"He comes to see me every three months in the office when he's on the West Coast," she said. "I'm only a text away ever or a phone call -- he has technology with him with the continuous sensor that he just has to upload data and I can look at it. So a lot of this can be done virtually. Ultimately, it's him and the car with his team and then we analyze and then reanalyze what we've done and make sure that each time he's safe.
"So far, there's never been a moment in the car where I've worried about him."
Reed, whose blood sugar level now ranges between 120-200 after being 300 when diagnosed, echoed those sentiments.
"It's definitely crept up to where I'm keeping an eye on it but it's never overstepped the boundaries," he said. "That's very encouraging to have gone three years and have never felt like it was a problem. And I've raced through colds and fevers -- we've had challenges for sure. An hour before the race, we're stressed out because when you're sick, it makes your blood sugar do weird things."
Peters described herself as a typical mother -- she worries about the inherent dangers of racing incidents -- but the doctor has no such concerns from the standpoint of Reed's disease causing any on the race track.
"My comfort level is exceedingly high," Peters said. "I wouldn't let him be out there if it wasn't. There's no way he's gonna race if he's not safe. It's not even an issue. Diabetes can always surprise you but if his blood sugar trended too high or too low, we'd know what to do. It's not like he's gonna go from normal to abnormal in a single minute. It's not like a seizure that you don't know it's coming on. It's something where you can see the pattern and if it started to go low we are prepared. Preparation is everything."
Peters has worked with athletes in a wide swath of sports and her expertise in the diabetes realm came to the forefront when she "coached" gold-medal winning U.S. swimmer Gary Hall Jr. at the Summer Olympic Games in Sydney and Athens. In Reed, she discovered a resoluteness that was rare for someone his age at the time of diagnosis.
"Ryan was a determined 17-year-old," she said. "He was so clear at age 17 that he knew the key to his success was finding a health care team that could help him. He just knew it and he was 17 years old and that was amazing to me."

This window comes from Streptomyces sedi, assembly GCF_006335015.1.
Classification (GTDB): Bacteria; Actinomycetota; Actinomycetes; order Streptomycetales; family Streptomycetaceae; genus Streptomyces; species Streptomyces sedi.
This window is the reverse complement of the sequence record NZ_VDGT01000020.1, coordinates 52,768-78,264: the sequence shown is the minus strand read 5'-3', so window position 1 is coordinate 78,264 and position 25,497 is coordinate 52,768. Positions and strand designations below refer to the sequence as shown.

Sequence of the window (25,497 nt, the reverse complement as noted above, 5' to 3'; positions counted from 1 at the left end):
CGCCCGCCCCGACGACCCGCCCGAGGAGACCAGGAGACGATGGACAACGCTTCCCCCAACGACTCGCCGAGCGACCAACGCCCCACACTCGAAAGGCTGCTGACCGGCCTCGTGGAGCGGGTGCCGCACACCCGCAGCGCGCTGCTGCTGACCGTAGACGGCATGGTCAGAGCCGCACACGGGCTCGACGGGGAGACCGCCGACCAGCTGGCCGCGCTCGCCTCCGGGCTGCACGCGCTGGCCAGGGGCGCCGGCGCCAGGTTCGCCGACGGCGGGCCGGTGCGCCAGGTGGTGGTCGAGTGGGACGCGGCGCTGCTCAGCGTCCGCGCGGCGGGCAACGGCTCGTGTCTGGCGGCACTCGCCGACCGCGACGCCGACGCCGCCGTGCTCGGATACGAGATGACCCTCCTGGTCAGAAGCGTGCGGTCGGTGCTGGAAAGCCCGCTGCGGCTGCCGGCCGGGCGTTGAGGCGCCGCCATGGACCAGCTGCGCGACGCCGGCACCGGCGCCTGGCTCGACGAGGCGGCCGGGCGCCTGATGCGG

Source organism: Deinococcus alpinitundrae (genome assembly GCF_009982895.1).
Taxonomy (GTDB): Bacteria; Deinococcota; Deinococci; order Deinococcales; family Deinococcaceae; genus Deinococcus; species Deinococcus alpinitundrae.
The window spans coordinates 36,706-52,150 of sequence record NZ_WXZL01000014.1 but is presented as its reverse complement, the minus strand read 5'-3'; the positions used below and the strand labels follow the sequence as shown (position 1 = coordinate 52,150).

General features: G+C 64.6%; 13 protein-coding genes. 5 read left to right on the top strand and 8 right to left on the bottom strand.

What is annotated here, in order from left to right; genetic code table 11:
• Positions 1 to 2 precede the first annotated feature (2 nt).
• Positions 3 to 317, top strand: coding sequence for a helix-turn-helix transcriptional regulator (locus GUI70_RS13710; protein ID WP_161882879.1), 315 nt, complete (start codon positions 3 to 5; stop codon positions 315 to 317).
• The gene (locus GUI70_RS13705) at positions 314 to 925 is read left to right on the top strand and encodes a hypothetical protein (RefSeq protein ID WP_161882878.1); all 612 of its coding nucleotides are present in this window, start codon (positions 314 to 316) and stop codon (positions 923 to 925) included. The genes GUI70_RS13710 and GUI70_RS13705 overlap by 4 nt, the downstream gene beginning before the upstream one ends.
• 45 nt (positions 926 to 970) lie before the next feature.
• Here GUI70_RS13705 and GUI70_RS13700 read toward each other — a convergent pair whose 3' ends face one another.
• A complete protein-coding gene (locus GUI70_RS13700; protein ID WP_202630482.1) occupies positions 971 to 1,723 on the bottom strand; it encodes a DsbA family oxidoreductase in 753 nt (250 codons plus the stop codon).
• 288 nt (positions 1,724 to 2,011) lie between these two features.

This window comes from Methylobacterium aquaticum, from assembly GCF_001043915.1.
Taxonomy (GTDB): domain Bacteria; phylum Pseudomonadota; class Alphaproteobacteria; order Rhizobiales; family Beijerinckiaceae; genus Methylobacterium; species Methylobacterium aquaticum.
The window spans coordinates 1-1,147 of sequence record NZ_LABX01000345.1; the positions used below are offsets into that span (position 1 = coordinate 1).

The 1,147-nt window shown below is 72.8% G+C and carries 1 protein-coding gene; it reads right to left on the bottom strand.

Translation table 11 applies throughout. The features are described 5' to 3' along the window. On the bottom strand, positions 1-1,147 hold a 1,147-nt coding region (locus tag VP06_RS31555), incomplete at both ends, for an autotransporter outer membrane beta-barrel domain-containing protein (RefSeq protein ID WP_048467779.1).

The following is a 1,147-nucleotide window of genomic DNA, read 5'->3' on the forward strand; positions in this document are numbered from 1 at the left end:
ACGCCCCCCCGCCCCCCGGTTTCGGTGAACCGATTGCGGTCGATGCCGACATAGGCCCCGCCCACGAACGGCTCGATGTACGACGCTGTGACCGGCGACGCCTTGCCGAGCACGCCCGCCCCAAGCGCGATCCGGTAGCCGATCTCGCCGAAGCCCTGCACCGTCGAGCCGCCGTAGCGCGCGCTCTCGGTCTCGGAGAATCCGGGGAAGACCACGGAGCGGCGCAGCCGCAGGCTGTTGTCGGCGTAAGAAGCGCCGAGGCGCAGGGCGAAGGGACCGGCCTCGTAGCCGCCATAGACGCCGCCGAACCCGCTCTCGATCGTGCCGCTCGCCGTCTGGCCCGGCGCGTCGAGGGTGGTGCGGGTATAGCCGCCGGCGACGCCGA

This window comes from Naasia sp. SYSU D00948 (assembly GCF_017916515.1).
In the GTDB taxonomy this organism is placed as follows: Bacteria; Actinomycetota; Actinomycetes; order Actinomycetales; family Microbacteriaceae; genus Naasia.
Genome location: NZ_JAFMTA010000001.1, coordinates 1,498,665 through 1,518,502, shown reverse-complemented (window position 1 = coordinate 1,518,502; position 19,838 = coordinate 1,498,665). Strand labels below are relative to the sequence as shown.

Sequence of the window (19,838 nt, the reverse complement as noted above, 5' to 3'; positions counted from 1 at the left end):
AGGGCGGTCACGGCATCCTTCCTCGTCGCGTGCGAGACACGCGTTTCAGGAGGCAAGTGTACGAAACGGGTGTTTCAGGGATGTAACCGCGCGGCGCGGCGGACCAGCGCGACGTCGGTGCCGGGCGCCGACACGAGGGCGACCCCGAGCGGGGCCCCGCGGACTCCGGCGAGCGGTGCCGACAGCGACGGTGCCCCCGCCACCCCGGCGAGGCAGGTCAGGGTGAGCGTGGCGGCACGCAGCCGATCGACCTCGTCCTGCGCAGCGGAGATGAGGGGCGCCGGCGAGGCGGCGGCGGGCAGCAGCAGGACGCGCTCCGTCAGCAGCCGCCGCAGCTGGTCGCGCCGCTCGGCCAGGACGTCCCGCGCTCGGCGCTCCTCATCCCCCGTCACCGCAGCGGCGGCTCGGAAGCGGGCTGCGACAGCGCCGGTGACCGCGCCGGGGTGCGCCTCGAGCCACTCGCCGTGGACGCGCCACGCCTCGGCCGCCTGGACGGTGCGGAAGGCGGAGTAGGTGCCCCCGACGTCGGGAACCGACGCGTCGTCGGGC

Rather like Reed's journey in NASCAR itself.
Craig Herrmann is an engine tuner by trade but he's also asked to do much more for the No. 16 team and driver Ryan Reed.
Herrmann is responsible for giving Reed a shot of insulin -- he hasn't needed one yet -- during the team's well-orchestrated pit stop. There's always pressure to perform on pit road but this is something else altogether.
"I'm definitely worried about breaking the needle off," Herrmann said. "It's a pretty short needle. You're gonna have to get it in there pretty good. The firesuit has a special spot sewn into it but you're gonna have to push pretty hard to get it through that and get it far enough into him. So that would be my only fear or anxiety."
Herrmann described the insulin pen as being 7 inches long with a 3/8-inch needle affixed at one end. He would apply the necessary amount of insulin on the other end. Provided the insulin level was in range and the pit crew was doing its job, all of this would take place through the window net in a matter of 12-13 seconds.
"Hopefully it's just one rip on that pen and we can get it in there and he can just keep on with it," Herrmann said. "We do a little bit of practice, just kind of the motions and what the choreography of it would be trying to get around the jackman. We want to get the work done during a pit stop so that we're not having to make two stops."
Unlike Reed's self-administered shots, which are performed through his stomach, Herrmann will have to hit a bull's-eye on the inside of his driver's left thigh.
Another possible source of anxiety there?
"I know what you're getting at!" Herrmann laughed. "Yeah, you got those two submarine straps there. You're wide open. I told him if he complains, we'll just do that. If he whines too much on the radio, we'll come in for one of those changes (laughs)."
The good news is Herrmann hasn't had to perform the task. Even in practice, they simply mimic the maneuver without using an actual needle. Reed takes care of himself and there are other preventive measures before a shot would be required.
"I have a drink in my car that will spike my blood sugar," Reed said. "It has carbs, sugar and protein. I drink that throughout the race regardless to avoid low blood sugar. If I had a severe low, where I was passing out, we have a medicine called Glucagon that we could use. That shouldn't be a problem.
"But if I was drinking that drink and the blood sugar just kept going lower and lower, there was nothing I could do, then we'd do everything we had to."
That's where Herrmann would come in. The duo has a good rapport and a high degree of trust after working with each other for five introductory races last year. Herrmann is also qualified in these matters.
"We had a little meeting before Ryan came to us here and kind of went over what his situation was and had the NASCAR doctors here," he said. "I had had some previous experience with my wife when she was pregnant. She had gestational diabetes, which is something you have just when you're pregnant. So I had kind of been through the training and done the shots and was a little bit familiar with the process."